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Comment on "DNA from Pre-Clovis Human Coprolites in Oregon, North America"

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Author Topic: Comment on "DNA from Pre-Clovis Human Coprolites in Oregon, North America"  (Read 118 times)
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« on: July 11, 2009, 12:53:04 am »

The 2009 coprolite subsample was much smaller than the first, and it appeared as a layered crust with mineral inclusions; it also contained plant and feather fragments (figs. S1 and S2). The micromorphological analysis is again dominated by organic material (fig. S1). Very long stained plant fibers occur as an open layered structure, with occasional intercalated mineral grains (e.g., quartz). The organic matter groundmass is impregnated with micritic calcite. Overall, the micromorphological findings are compatible with those of the subsample analyzed in 2007. FTIR analyses of the bulk powdered portion and the area examined in thin section again revealed no phosphate minerals but confirmed the presence of gypsum, organic matter, quartz, clay minerals (kaolinite), and calcite (fig. S2). FTIR analysis of the feather (fig. S2) showed that the keratin is very well preserved, indicating that it is likely to be an external inclusion and did not pass through the digestive tract of a carnivore.

Interestingly, no absorption of carbonate hydroxyl apatite was present in either sample (although calcite minerals had formed in the second sample), nor was any typically yellowish amorphous cementing material observed in either thin section that could suggest a human or carnivore origin (fig. S4) [figure 3 in (10), figure IVa in (3)]. All carnivores and many omnivores, such as humans, produce calcium phosphate–rich coprolites (e.g., 18 to 34% Ca and 8 to 14% P) [appendix 1 in (9)], which in thin sections occur as yellowish isotropic domains that typically autofluoresce under blue light excitation (11). Although it is true that poor human diets can include large amounts of fiber (12), and large amounts of plant material such as seed remains have been found in the mummified intestines of mummies, this plant material may often still contain cellulose, which is birefringent under crossed polarized light. Humans are poorly equipped to break down cellulose, unlike herbivores; the organic material in the Paisley coprolite is mainly humified and nonbirefringent.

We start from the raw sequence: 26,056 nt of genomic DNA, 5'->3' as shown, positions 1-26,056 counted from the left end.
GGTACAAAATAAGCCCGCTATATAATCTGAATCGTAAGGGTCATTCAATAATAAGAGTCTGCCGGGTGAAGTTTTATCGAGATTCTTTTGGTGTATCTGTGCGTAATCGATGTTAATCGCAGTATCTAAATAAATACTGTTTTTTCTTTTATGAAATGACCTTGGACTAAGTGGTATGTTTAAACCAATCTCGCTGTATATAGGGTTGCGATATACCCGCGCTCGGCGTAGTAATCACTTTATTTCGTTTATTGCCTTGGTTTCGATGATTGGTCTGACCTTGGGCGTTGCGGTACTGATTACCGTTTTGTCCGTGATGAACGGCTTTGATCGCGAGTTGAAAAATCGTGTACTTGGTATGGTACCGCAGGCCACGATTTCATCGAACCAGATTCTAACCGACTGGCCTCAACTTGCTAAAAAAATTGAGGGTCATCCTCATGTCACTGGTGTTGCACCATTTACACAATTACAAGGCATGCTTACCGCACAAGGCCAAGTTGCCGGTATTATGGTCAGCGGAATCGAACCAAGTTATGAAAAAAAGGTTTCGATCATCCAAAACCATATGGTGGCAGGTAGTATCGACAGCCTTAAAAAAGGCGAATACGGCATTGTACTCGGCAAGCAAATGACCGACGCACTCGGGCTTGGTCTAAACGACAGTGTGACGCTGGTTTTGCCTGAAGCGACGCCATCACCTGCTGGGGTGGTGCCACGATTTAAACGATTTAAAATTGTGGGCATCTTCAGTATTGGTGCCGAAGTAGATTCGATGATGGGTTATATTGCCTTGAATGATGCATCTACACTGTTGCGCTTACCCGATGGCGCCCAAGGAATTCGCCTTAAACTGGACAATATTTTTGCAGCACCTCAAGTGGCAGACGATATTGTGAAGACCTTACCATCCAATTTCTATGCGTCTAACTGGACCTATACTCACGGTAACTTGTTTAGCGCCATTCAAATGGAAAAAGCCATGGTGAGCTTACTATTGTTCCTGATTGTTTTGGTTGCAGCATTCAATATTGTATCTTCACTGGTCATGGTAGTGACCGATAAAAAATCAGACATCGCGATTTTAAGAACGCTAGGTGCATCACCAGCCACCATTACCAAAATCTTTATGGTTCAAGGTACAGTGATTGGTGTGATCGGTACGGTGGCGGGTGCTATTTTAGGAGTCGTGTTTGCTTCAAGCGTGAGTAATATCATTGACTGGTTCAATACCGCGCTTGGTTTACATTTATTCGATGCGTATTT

In sum, the subsamples of coprolite specimen 1374-5/5D-31-2 that we examined do not resemble previously described human or carnivore coprolites. The overwhelming abundance of vegetal remains (generally elongated), associated phytoliths, and lack of phosphate points to the specimen being from an herbivore (fig. S4) [figures 2 to 4 in (4); (5)]. The 2007 subsample resembles fragments of dung pellets, whereas the 2009 subsample has the layered character of trampled dung found where herbivores gather or are in relatively confined spaces (5, 13). Both sets of micromorphological and FTIR findings are incompatible with the coprolite specimen 1374-5/5D-31-2 being of human origin, and thus are inconsistent with the DNA results presented in (1).

Supporting Online Material

Materials and Methods

Figs. S1 to S4

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